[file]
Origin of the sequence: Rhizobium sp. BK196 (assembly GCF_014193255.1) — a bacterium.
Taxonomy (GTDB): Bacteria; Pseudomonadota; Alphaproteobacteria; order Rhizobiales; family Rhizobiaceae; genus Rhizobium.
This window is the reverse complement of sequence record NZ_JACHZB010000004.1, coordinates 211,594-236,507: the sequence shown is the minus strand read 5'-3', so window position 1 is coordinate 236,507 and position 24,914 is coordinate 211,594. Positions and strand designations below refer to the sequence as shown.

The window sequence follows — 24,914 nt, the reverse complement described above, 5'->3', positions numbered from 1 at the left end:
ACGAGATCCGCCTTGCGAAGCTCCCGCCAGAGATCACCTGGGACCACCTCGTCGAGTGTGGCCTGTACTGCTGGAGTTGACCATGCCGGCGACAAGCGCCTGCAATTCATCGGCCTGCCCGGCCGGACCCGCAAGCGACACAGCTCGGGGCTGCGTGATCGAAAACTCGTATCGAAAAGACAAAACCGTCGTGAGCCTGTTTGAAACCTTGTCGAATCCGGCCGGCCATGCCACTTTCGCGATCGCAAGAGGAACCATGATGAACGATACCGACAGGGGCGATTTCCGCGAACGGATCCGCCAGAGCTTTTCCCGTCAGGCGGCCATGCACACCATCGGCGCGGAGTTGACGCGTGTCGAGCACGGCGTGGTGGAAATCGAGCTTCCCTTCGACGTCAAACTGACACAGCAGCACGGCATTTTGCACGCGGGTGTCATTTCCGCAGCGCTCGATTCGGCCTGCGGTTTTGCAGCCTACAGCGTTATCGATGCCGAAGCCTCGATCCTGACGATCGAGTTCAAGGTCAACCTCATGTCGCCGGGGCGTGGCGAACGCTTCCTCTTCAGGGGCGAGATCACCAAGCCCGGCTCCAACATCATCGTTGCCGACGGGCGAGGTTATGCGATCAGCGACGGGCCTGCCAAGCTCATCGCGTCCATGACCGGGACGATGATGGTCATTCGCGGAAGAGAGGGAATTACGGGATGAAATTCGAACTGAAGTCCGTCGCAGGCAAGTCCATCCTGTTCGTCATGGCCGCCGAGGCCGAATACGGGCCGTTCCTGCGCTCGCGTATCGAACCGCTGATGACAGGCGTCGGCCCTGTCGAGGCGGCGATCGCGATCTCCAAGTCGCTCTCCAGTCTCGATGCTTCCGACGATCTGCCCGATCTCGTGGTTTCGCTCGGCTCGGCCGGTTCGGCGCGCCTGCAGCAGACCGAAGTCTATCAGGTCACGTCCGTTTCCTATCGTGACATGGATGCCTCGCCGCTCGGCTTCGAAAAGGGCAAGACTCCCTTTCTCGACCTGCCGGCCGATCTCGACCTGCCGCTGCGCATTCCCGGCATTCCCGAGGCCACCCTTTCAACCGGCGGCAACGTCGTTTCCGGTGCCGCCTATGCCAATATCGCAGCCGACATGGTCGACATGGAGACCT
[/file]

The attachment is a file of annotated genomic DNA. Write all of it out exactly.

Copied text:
Origin of the sequence: Rhizobium sp. BK196 (assembly GCF_014193255.1) — a bacterium.
Taxonomy (GTDB): Bacteria; Pseudomonadota; Alphaproteobacteria; order Rhizobiales; family Rhizobiaceae; genus Rhizobium.
This window is the reverse complement of sequence record NZ_JACHZB010000004.1, coordinates 211,594-236,507: the sequence shown is the minus strand read 5'-3', so window position 1 is coordinate 236,507 and position 24,914 is coordinate 211,594. Positions and strand designations below refer to the sequence as shown.

The window sequence follows — 24,914 nt, the reverse complement described above, 5'->3', positions numbered from 1 at the left end:
ACGAGATCCGCCTTGCGAAGCTCCCGCCAGAGATCACCTGGGACCACCTCGTCGAGTGTGGCCTGTACTGCTGGAGTTGACCATGCCGGCGACAAGCGCCTGCAATTCATCGGCCTGCCCGGCCGGACCCGCAAGCGACACAGCTCGGGGCTGCGTGATCGAAAACTCGTATCGAAAAGACAAAACCGTCGTGAGCCTGTTTGAAACCTTGTCGAATCCGGCCGGCCATGCCACTTTCGCGATCGCAAGAGGAACCATGATGAACGATACCGACAGGGGCGATTTCCGCGAACGGATCCGCCAGAGCTTTTCCCGTCAGGCGGCCATGCACACCATCGGCGCGGAGTTGACGCGTGTCGAGCACGGCGTGGTGGAAATCGAGCTTCCCTTCGACGTCAAACTGACACAGCAGCACGGCATTTTGCACGCGGGTGTCATTTCCGCAGCGCTCGATTCGGCCTGCGGTTTTGCAGCCTACAGCGTTATCGATGCCGAAGCCTCGATCCTGACGATCGAGTTCAAGGTCAACCTCATGTCGCCGGGGCGTGGCGAACGCTTCCTCTTCAGGGGCGAGATCACCAAGCCCGGCTCCAACATCATCGTTGCCGACGGGCGAGGTTATGCGATCAGCGACGGGCCTGCCAAGCTCATCGCGTCCATGACCGGGACGATGATGGTCATTCGCGGAAGAGAGGGAATTACGGGATGAAATTCGAACTGAAGTCCGTCGCAGGCAAGTCCATCCTGTTCGTCATGGCCGCCGAGGCCGAATACGGGCCGTTCCTGCGCTCGCGTATCGAACCGCTGATGACAGGCGTCGGCCCTGTCGAGGCGGCGATCGCGATCTCCAAGTCGCTCTCCAGTCTCGATGCTTCCGACGATCTGCCCGATCTCGTGGTTTCGCTCGGCTCGGCCGGTTCGGCGCGCCTGCAGCAGACCGAAGTCTATCAGGTCACGTCCGTTTCCTATCGTGACATGGATGCCTCGCCGCTCGGCTTCGAAAAGGGCAAGACTCCCTTTCTCGACCTGCCGGCCGATCTCGACCTGCCGCTGCGCATTCCCGGCATTCCCGAGGCCACCCTTTCAACCGGCGGCAACGTCGTTTCCGGTGCCGCCTATGCCAATATCGCAGCCGACATGGTCGACATGGAGACCT